From Vietnam, Cook went to Bergstrom Air Force Base in Austin, Texas. He was assigned to former President Lyndon B. Johnson’s helicopter after Johnson was out of office. Cook was able to meet the President, “After that, then they were talking about the possibility of another tour to Vietnam, so I went into recruiting for a while. I recruited for the Air Force in Albany, Georgia. After Albany, Georgia I went to Korea. This was in I think, ’72 I’m not real sure on that. After Korea, I went to Hill Air Force Base in Ogden Utah assigned to helicopters. Following that assignment, I was at Hurlburt Field Florida, in special ops, ’73-’74, something like that. The powers that be decided they would close down the 20th Special Ops Helicopter Squadron and they transferred our helicopters to reserve units. I was asked to go to the reserve unit at Luke Air Force Base in Phoenix, Arizona. They were transitioning from rescue to special ops and I was asked to go as an advisor to the reserve unit. I was there two or three years, I don’t remember exactly. The powers that be decided that the Air Force did need a Special Ops Squadron so they reactivated the 20th and transferred me back to Hurlburt Field. I was there for three years maybe and that’s when I tried recruiting again. I went to Pembroke Pines for a couple of years, then they transferred me to Lexington, Kentucky as a supervisor for that region. I was there two years and transferred back to Hurlburt Field, where I stayed until I retired.”

 After retirement Cook said, “Actually, God called us in to some kind of fulltime work. We didn’t know what, so when we retired from the Air Force we went back home to Graceville and I enrolled in college, back then it was BBI (Baptist Bible Institute). I went to school and I lasted two semesters and I had trouble transitioning from a Special Ops Air Force high adrenaline rush job. As a door gunner, you’re standing in the door of a helicopter like that up there, or like these two here, and go into landing zones to pick up teams you had put in. Again, going from there to school, I had trouble transitioning, so I went into law enforcement with the City of Graceville. Off and on, I was there a little over 10 years, but during that time I worked with the school board in truancy and I worked for HRS as a child abuse investigator.”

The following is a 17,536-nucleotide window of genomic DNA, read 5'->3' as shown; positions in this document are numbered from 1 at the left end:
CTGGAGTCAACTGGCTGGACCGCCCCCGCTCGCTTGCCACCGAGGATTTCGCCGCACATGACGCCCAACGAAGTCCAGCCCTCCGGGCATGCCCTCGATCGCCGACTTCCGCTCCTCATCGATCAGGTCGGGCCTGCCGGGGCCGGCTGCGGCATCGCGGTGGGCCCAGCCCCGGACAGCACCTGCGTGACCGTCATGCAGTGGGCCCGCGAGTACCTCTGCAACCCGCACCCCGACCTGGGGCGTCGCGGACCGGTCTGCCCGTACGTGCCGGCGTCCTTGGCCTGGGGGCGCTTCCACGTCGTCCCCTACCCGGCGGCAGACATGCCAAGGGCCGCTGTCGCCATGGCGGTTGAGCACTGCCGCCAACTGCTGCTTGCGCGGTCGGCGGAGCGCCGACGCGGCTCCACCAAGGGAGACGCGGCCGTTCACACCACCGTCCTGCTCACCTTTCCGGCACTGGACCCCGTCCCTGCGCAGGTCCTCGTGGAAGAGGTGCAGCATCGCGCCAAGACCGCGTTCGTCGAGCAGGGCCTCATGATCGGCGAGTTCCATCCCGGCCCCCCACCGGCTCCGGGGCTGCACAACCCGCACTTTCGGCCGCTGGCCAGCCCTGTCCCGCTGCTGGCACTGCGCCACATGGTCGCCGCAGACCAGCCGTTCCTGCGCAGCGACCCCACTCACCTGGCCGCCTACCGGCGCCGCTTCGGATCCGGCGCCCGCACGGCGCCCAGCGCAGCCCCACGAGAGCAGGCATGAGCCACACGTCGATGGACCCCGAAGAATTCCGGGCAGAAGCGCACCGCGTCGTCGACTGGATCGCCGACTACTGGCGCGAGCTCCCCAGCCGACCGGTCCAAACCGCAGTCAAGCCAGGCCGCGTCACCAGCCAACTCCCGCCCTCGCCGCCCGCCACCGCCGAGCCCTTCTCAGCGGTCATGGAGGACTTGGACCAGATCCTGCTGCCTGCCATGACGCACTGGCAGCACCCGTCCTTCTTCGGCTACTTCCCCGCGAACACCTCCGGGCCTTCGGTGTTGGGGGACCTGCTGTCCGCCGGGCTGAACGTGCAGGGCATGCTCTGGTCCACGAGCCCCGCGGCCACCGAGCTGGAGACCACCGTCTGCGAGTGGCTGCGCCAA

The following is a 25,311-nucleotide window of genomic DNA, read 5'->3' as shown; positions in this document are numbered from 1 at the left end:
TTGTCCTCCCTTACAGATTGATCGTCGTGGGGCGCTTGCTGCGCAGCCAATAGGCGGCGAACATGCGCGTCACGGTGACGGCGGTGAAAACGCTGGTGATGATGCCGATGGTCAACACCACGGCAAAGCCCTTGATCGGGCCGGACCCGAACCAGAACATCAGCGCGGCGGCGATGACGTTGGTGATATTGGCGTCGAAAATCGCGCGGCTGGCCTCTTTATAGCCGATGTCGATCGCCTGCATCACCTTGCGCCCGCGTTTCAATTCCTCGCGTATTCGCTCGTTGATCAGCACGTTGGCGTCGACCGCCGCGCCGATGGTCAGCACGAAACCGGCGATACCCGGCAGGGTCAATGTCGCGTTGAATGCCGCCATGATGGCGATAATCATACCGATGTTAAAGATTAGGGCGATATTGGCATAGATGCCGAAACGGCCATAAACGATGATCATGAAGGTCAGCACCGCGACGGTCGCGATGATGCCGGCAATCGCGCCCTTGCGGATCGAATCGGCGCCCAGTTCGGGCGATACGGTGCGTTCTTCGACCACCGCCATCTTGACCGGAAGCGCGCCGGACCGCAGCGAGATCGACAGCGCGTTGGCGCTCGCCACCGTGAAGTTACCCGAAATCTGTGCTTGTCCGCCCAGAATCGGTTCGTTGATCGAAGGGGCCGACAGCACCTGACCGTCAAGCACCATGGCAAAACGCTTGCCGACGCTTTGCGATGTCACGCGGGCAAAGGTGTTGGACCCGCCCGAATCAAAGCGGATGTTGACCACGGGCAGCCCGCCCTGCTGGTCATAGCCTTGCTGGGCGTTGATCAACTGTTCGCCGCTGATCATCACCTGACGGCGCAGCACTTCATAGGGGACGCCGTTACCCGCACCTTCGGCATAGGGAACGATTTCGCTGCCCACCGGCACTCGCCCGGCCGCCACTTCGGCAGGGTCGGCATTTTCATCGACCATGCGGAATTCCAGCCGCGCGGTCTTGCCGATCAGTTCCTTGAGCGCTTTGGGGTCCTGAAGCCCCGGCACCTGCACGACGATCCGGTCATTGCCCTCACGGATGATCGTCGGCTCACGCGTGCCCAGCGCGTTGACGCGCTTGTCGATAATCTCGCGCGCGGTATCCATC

Lowell Centers was the superintendent at the time Cook worked with the school board. Cook says of Centers, “He was a history teacher. If you want to get him side tracked ask him how many jumps he made, because he was a paratrooper in the Army. He would start talking about that and you had him off. We weren’t smart enough to realize we were going to be tested over this material anyway.”

Cook went on to say, “Working in law enforcement, I kind of got settled down and I went back to school and finished my bachelor’s. I went on to Troy and completed a master’s degree.”

Cook’s bachelor’s degree is in Theology and his master’s is in Counseling Psychology, “During that time God really spoke to us and he called us his missionaries. My wife and I, we’ve served with the Southern Baptist International Mission Board for five and half years. Our country assignment was Mexico.”

Cook and his wife were in and out of Mexico during those five and a half years. They would be there a couple of years come back to America for a break and go back again. Cook then opened a ministry center in Dothan in 2003 and he was there for three and a half years. In 2007, Cook decided it was time to retire, he did and his retirement lasted just four months. Cook says that he can’t do ‘retired’ and the director of missions in Jackson County at the Chipola Baptist Association Coba Beasley asked him if he would come as the director of the ministry’s center. This month will be Cook’s 11th anniversary at the ministry center. Cook says in 2010 the ministry center distributed 123,352 pounds of food to 7,000 people and last year they distributed 358, 000 pounds to over 24,000 people. 

Cook served his country and continues to serve the people of Jackson County with the same integrity.